Who would have thought that this would fail? Smoke’s is an Ontario-based chain of quick-service restaurants whose broad array of flavors (from gochujiang to curry to BBQ) all come on top of the traditional Quebeçois base of fries, gravy, and chunks-o-cheese. Surely a quick, cheap comfort food like this would take off, so close to campus? Besides, Detroit is north of Canada! I enjoyed Smoke’s several times, generally with coupons and in-app discounts, but, I mean, fries, gravy, and cheese. That’s three of the best worst things (I’m told, I really don’t like cheese much). There’s nothing you can put on top that makes it a healthy entree, not even celery.

Glad you asked — without cheese. Does that make me part of the problem? (C)A2RS

The space had a bar attached from its previous lives as World of Beer and Dick Tyler’s; as Smoke’s counterpart, the bar became the Beaver Trap. (Between this and Quickie Burger, I think winking-mascot double-entendre bar names are just about done in A2.)

The place had like fifty taps, but as far as I know The Trap didn’t do anything too special with them. I mean, even the little bar inside the Whole Foods at Cranbrook has tap takeovers and stuff. (C)A2RS

What will this location become next? It seemed to be doing okay as World of Beer, but then the WOB chain decided to pivot to a full-menu restaurant that just happened to have a zillion taps and this space was too small for that (when this WoB closed, a full-kitchen location opened in Canton near Ikea, and still seems to be doing fine there). So the kitchen is too small to make, like, dinners. Maybe someone takes it back to basics and opens a dive-y bar in it? This corner is where Bicycle Jim’s/Cactus Jack’s/Mitch’s Place thrived for years. But the Landmark landlords may not want that, or may expect a higher rent than a cheap-beer bar can afford. Since I haven’t predicted it in a long time, I’m gonna go with Jamba Juice. Or they tear out all the food prep and a Verizon dealer opens here.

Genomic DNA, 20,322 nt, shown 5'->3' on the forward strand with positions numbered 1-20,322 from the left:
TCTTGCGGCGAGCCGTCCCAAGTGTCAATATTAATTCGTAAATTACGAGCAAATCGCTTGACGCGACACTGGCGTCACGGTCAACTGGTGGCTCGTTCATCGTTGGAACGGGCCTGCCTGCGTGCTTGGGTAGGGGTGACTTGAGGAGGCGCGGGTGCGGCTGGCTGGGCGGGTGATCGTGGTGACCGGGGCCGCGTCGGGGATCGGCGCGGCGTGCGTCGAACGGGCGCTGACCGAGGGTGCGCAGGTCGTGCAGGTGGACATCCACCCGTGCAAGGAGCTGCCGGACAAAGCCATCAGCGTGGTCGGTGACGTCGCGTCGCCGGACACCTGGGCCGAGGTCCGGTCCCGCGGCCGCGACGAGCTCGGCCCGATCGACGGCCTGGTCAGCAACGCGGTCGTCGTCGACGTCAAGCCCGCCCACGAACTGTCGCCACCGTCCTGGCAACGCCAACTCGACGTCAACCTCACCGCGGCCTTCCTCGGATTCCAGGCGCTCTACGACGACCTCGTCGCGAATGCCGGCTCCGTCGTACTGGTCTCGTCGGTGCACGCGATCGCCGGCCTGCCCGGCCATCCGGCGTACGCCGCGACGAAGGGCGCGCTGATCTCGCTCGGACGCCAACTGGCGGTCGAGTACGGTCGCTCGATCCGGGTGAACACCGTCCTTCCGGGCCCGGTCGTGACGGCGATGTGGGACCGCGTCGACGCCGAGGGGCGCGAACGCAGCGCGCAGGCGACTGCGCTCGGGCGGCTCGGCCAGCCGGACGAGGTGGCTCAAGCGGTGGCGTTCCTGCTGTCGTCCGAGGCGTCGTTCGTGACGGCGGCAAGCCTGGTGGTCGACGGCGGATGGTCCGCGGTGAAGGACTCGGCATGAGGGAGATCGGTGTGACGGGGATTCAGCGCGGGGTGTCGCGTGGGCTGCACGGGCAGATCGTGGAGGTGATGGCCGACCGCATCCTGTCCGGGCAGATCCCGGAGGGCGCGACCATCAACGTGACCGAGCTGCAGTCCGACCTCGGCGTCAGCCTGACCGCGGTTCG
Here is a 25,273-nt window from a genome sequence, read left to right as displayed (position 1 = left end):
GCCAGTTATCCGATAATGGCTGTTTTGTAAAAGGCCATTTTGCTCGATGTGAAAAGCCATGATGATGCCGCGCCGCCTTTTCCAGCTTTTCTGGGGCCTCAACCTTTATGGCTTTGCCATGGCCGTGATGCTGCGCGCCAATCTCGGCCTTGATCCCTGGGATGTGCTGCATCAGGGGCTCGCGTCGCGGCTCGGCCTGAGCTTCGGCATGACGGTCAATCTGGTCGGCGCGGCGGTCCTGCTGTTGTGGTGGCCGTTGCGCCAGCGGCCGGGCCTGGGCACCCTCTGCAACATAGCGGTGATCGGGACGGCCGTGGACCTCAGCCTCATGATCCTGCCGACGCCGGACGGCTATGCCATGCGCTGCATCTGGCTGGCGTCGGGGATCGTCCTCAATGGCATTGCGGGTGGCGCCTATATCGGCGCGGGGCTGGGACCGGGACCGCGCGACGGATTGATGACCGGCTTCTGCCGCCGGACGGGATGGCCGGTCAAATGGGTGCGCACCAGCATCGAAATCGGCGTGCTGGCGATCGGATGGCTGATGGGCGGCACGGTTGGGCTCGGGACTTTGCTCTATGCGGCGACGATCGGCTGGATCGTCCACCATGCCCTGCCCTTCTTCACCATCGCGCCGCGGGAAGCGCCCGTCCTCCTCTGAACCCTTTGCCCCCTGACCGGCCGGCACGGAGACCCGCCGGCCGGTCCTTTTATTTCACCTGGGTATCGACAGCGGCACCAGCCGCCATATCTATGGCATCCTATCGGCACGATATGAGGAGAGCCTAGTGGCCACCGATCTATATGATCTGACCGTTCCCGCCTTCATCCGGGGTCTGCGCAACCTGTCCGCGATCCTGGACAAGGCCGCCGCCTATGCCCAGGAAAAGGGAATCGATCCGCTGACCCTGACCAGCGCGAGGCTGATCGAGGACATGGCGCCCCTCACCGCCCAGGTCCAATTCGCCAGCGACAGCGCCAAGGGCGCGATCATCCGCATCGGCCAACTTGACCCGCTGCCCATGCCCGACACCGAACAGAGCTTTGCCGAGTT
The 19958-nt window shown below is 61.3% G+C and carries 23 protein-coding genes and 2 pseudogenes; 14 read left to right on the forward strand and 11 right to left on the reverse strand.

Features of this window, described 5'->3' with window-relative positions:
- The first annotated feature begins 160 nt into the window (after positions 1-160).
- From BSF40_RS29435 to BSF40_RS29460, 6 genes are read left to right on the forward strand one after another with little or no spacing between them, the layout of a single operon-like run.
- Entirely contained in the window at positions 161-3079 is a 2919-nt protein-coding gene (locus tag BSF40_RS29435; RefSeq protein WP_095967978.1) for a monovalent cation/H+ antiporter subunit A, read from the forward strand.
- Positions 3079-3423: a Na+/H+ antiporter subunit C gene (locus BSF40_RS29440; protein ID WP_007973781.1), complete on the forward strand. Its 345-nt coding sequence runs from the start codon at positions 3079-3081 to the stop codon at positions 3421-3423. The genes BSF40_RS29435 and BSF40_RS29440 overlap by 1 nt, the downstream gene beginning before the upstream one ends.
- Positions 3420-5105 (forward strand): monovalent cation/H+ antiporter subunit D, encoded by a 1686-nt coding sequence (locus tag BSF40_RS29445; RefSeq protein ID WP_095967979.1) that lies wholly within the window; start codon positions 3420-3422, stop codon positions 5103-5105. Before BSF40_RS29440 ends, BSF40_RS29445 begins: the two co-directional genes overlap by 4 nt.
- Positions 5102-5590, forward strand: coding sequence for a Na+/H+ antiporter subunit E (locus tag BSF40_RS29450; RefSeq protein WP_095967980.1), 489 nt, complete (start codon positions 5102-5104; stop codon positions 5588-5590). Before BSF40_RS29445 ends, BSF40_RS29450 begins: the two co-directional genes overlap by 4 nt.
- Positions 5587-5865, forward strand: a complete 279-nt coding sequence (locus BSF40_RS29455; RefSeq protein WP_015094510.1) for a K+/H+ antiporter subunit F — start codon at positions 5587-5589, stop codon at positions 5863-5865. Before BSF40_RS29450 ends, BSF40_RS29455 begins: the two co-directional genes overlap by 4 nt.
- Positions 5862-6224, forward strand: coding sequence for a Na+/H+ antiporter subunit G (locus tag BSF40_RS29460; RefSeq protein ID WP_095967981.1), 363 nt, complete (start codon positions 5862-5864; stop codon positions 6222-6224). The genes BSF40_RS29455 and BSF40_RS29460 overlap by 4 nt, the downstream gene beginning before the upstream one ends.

STILL CLOSED: Burger Fi, South U and Forest

Yes, both of the corner restaurants at South U and Forest are closed. Kind of a bleak look.

Interior of the former Burger Fi space. They’re really tearing it up – is it gonna be another restaurant? Who knows? (C)A2RS

If you have a few minutes you might enjoy listening to BurgerFIND, a tongue-in-cheek investigative podcast produced by a group of students who trace the sudden closure of the restaurant and its obscure out-of-town ownership through hearsay, speculation, and finally a digital approximation of some good old-fashioned shoe leather reporting. The upshot is that Burger Fi’s corporate office doesn’t seem to have problems. In fact, I got to visit a Burger Fi in Denver over the summer and it seemed to be doing more like Burger-FINE. (slidewhistle)